Student nurses

Managing weight in under 5s

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Child weight management is an important public health issue for which no single organisation has responsibility.

Organisations can however work together and every professional who has contact with the under 5s can take responsibility for their part in supporting families and children. The modules in this online resource have provided you with information on why child weight in the early years is important, how to identify weight issues in young children, and how to communicate with parents/carers about their child’s weight and related lifestyle issues (i.e., physical activity and diet).

By pulling together this information, you now have the evidence-based knowledge and skills to support families to promote a healthy weight in pre-school children.

Whether you work in healthcare or early years services, try asking yourself “what can you do to help this family manage their child’s weight?”

Promoting healthy child weight involves both:

  • universal care to ensure every child develops healthy eating behaviours and stays physically active
  • targeted care for children whose weight becomes a concern

Steps you can take to promote a healthy weight for every child

Here’s a summary of the steps you might take to provide universal care to the children and families you see. See Communicating with Parents About Child Weight and Behaviour Change Technique modules for further guidance on how to foster motivation in parents/carers and how to support families to make healthy changes.

  1. Embed regular conversations about physical activity and diet within your routine contacts.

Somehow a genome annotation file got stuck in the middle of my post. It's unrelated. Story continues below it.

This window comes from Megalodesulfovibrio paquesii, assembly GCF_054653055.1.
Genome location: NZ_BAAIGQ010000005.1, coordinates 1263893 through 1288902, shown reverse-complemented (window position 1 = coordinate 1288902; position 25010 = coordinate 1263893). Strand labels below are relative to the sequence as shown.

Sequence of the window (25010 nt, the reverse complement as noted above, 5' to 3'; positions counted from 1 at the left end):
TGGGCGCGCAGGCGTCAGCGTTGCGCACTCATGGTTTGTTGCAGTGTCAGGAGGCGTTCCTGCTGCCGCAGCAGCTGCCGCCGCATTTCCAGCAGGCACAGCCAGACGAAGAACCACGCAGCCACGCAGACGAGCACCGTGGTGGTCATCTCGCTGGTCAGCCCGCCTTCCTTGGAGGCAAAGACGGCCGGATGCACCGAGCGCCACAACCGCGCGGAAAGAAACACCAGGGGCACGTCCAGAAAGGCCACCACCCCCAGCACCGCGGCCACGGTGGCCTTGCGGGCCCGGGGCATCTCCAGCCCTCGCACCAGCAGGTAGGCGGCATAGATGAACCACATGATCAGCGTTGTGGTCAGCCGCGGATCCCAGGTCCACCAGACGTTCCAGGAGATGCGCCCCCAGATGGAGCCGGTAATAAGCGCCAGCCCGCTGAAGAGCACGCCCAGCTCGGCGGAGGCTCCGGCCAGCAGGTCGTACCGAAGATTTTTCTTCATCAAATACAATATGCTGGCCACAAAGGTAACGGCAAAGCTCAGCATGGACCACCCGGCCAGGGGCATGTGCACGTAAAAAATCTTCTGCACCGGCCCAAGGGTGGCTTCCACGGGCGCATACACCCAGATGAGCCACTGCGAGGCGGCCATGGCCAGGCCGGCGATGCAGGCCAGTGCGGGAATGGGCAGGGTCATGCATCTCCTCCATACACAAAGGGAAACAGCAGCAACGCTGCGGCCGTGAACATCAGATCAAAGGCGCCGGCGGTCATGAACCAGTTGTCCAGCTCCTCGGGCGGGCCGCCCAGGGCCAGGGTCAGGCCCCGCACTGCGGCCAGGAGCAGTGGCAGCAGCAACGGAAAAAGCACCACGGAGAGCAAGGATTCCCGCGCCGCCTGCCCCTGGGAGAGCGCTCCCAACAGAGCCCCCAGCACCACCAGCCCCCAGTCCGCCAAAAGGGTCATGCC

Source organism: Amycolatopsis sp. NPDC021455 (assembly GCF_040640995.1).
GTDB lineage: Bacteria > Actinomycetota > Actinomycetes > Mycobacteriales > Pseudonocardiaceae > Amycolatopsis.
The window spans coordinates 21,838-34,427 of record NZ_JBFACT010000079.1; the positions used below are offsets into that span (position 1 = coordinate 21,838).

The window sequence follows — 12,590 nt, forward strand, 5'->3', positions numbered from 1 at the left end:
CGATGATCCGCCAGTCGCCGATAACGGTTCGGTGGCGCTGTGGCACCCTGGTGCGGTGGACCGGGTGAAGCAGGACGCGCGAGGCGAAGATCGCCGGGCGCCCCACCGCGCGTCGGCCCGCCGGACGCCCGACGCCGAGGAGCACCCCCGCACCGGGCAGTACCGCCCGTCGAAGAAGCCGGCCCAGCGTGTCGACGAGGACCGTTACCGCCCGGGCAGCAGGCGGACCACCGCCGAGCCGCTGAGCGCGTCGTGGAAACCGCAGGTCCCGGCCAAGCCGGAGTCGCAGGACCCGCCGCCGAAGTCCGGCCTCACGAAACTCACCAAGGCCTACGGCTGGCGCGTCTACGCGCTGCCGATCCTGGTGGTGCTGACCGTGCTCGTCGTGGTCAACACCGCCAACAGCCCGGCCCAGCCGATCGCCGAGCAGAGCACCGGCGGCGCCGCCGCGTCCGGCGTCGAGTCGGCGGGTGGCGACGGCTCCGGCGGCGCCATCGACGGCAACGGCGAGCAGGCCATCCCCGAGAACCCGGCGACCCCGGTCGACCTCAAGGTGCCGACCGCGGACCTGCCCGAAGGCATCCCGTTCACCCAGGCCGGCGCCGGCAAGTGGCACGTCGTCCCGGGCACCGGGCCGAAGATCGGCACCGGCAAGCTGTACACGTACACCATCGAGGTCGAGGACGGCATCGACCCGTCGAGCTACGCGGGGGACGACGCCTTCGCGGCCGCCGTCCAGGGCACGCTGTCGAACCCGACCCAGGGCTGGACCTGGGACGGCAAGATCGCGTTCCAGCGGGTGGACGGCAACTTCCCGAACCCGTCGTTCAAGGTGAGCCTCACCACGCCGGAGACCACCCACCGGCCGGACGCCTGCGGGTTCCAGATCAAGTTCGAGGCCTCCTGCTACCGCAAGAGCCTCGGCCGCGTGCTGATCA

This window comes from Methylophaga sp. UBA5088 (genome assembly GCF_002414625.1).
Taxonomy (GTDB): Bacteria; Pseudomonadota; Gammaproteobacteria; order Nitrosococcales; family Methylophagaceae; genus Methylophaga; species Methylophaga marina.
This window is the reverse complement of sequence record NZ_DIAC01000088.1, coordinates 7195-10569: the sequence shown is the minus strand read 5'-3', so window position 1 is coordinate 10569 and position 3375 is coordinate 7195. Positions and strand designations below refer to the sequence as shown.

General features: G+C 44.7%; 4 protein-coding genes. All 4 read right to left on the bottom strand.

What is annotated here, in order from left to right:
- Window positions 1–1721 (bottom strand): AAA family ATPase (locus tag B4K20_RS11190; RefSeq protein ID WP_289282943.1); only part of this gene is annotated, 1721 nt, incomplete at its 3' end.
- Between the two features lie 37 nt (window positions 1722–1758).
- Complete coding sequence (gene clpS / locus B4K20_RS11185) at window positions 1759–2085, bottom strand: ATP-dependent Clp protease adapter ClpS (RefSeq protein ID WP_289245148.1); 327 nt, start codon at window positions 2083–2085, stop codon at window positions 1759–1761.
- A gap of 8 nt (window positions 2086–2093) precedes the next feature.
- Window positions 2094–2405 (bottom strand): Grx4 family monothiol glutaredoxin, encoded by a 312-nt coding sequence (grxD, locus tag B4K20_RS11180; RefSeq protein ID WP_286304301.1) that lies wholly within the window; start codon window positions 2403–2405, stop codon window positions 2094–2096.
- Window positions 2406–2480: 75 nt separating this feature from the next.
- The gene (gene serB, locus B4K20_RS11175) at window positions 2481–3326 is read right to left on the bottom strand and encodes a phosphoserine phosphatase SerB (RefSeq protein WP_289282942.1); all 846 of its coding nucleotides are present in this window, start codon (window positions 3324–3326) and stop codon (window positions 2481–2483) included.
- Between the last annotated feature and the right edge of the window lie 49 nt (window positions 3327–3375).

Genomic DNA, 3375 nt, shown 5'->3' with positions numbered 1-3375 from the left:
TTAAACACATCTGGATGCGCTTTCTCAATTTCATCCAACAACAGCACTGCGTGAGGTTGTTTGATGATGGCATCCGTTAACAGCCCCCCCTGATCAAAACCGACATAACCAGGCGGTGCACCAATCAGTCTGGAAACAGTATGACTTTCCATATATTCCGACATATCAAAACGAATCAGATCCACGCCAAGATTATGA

2. Ask the parents/carers about the child’s physical activity/diet and provide relevant information that might help them.
  3. If appropriate, support parents/carers to set an action plan to improve either physical activity and/or diet.
  4. Consider whether any onward signposting (e.g. HENRY, local physical activity or nutrition programmes) might be helpful for the family.
  5. Follow up conversations and let parents/carers know they can approach you with questions at any time.

Steps you can take to support a child when weight becomes a concern

Below is a summary of the steps you might take when you’ve identified a child as living with under- or over-weight. See Assessing Weight in Young Children, and Communicating with Parents About Child Weight modules for further guidance on how to have these conversations.

  1. Identify the extent of the child’s weight issue and any potential medical concerns.
  2. Ask parents/carers why they feel the child might have over- or under-weight.
  3. Ask parents/carers about the child’s physical activity and diet and provide relevant information that might help them.
  4. Support parents/carers to set an action plan to improve either physical activity and/or diet.
  5. Consider whether any onward signposting (e.g. HENRY, tier 2 service) or referral (e.g. to GP) is appropriate at this stage. For early years practitioners, you might refer to a health visitor or GP for further support. For health professionals, it is important to find out if there is a local child weight management pathway in your area that provides guidance on when to refer and who to refer to. For guidance on what this might look like, see:
  6. Arrange a follow up meeting and continue to support the family as appropriate.

Supporting parents/carers own health and behaviours

Whilst the focus of HealthyWEY is on the health of the child, a young child cannot change their behaviours in isolation. Therefore it is important to approach healthy lifestyle change as a whole family process.

Much of the information within this toolkit is relevant for helping parents/carers change their own physical activity and dietary behaviours, therefore you can support them to make changes by considering their lifestyles within your conversations.

It might be helpful also to find out about local adult services in your area that could offer additional support. For example, the NHS often offers weight management services for adults living with obesity.

Other sources of support could include your local leisure services (for physical activity opportunities) and national initiatives such as parkrun that offer free and accessible activities for the whole family.

Weight, physical activity and diet can be emotive topics and there may be times where you have concerns for parents/carers’ emotional health. In such instances, you can support parents/carers by suggesting they see their GP or signposting them to organisations such as MIND.